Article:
What just happened? It looks as if Apple is prepared for iPhone 15 sales to be underwhelming. With the launch of its latest handsets just over one month away, Cupertino has admitted that the US smartphone market is in a slump.
Apple's hardware divisions were down during the last quarter. The $39.67 billion revenue brought in from iPhone sales was below Wall Street estimates and represented a 2% fall compared to the same quarter a year ago. Mac and iPad revenue, meanwhile, were also down, by 7% and 20%, respectively.
Following the report, Apple admitted that "the smartphone market has been in a decline for the last couple of quarters in the United States."
Bloomberg's Mark Gurman notes that sales of Apple products in the US paled in comparison with China, which CEO Tim Cook said was a highlight during the last quarter. Apple said that American shoppers are not spending as much on iDevices as they used to and the whole smartphone industry is experiencing a slowdown, which isn't great when a new handset is on the horizon.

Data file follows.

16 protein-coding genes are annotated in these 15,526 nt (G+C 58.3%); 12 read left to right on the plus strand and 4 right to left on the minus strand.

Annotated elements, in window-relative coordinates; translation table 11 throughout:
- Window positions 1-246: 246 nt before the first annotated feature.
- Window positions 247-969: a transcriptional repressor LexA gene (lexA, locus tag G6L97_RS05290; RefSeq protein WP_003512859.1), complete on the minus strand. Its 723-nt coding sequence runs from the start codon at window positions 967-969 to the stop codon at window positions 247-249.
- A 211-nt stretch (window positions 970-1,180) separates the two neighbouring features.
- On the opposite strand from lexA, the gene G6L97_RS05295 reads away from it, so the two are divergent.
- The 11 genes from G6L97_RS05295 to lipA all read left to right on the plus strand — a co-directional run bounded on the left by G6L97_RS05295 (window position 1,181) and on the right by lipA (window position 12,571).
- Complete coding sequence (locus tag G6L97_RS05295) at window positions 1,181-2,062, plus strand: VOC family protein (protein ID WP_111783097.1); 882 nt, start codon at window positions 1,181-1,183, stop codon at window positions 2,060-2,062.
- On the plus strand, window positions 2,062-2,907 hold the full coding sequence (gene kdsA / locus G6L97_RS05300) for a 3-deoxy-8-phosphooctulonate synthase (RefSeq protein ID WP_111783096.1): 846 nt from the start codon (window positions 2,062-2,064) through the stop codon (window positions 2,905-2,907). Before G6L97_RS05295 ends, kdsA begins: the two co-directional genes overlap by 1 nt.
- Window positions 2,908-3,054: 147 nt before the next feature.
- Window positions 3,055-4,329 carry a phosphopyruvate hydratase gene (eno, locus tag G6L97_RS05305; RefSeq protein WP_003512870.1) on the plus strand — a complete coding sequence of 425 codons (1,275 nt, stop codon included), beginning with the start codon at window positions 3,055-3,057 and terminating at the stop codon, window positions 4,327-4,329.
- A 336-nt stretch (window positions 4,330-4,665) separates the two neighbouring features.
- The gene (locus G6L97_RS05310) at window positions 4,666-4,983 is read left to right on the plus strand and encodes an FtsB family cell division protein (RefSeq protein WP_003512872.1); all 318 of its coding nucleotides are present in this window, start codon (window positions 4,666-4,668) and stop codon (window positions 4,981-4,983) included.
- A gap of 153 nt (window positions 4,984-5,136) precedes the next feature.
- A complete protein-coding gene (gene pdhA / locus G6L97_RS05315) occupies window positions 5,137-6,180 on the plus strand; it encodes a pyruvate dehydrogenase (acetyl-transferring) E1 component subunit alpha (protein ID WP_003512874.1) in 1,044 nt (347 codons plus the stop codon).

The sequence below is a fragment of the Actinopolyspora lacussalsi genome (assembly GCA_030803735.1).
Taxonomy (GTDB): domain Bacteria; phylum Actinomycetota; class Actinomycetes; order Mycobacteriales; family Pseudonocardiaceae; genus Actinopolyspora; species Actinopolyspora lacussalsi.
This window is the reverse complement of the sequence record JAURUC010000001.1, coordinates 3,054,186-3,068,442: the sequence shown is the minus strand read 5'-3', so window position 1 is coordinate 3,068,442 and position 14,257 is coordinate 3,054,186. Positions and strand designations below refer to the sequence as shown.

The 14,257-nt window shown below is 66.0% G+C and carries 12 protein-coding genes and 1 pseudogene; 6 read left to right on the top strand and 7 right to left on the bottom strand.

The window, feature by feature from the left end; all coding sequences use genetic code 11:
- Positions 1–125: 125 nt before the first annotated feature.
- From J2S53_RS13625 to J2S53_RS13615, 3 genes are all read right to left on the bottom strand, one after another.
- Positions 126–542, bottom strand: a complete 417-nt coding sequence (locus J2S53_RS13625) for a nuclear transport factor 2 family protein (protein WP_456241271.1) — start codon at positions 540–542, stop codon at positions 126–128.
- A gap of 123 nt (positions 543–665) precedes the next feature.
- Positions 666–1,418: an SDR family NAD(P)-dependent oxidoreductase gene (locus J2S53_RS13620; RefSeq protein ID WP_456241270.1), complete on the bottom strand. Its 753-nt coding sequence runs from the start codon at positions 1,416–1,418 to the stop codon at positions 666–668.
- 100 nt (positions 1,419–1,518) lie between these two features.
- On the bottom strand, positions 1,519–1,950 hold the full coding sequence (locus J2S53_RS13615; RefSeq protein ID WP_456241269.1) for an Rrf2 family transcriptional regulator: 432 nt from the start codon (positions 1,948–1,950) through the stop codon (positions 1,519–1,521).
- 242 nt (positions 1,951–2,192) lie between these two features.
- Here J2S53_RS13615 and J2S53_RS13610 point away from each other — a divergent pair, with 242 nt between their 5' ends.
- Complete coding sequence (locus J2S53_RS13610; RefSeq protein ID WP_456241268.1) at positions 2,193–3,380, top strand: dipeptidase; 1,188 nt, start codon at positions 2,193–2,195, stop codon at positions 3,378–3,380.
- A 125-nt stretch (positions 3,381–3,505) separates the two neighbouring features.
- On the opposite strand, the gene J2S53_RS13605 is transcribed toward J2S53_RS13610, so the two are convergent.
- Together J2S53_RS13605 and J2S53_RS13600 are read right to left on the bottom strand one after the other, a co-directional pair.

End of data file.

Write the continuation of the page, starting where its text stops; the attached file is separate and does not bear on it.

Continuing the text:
Apple's admission isn't an exaggeration. Market research analysts Canalys and Counterpoint both reported smartphone shipment declines in the second quarter – the former said 11%, while the latter was a slightly better 8% - with Samsung sitting in number one place ahead of Apple.
We're around six weeks away from the launch of the iPhone 15 series – it's expected to go on sale on September 22 following a reveal about ten days earlier. Rumors say that the biggest upgrade will be thinner bezels. Apple is also expected to change the stainless-steel edges in the Pro models with titanium, a lighter, more premium material, while the Lightning port is being swapped out for USB-C, mostly because of the upcoming EU rules.
We're used to seeing iterative updates in phones - take the Samsung Galaxy Z Fold 5, for example. The fact that the standout feature in the iPhone 15 could be 0.7mm-smaller bezels doesn't sound like something that will encourage lines of people waiting outside stores on launch day.
Gurman does note that the iPhone 15 will have a few factors in its favor. The series is launching during the busy holiday period and it shouldn't suffer the same pandemic-related stoppages at the Foxconn factory that impacted supply of the iPhone 14 Pro and Pro Max - though there have been reports of potential severe shortages at launch. Moreover, the new phones are said to be no more expensive than their predecessors in the US. But with many people wary of making pricey luxury purchases right now, it remains to be seen how much a price freeze will help sales.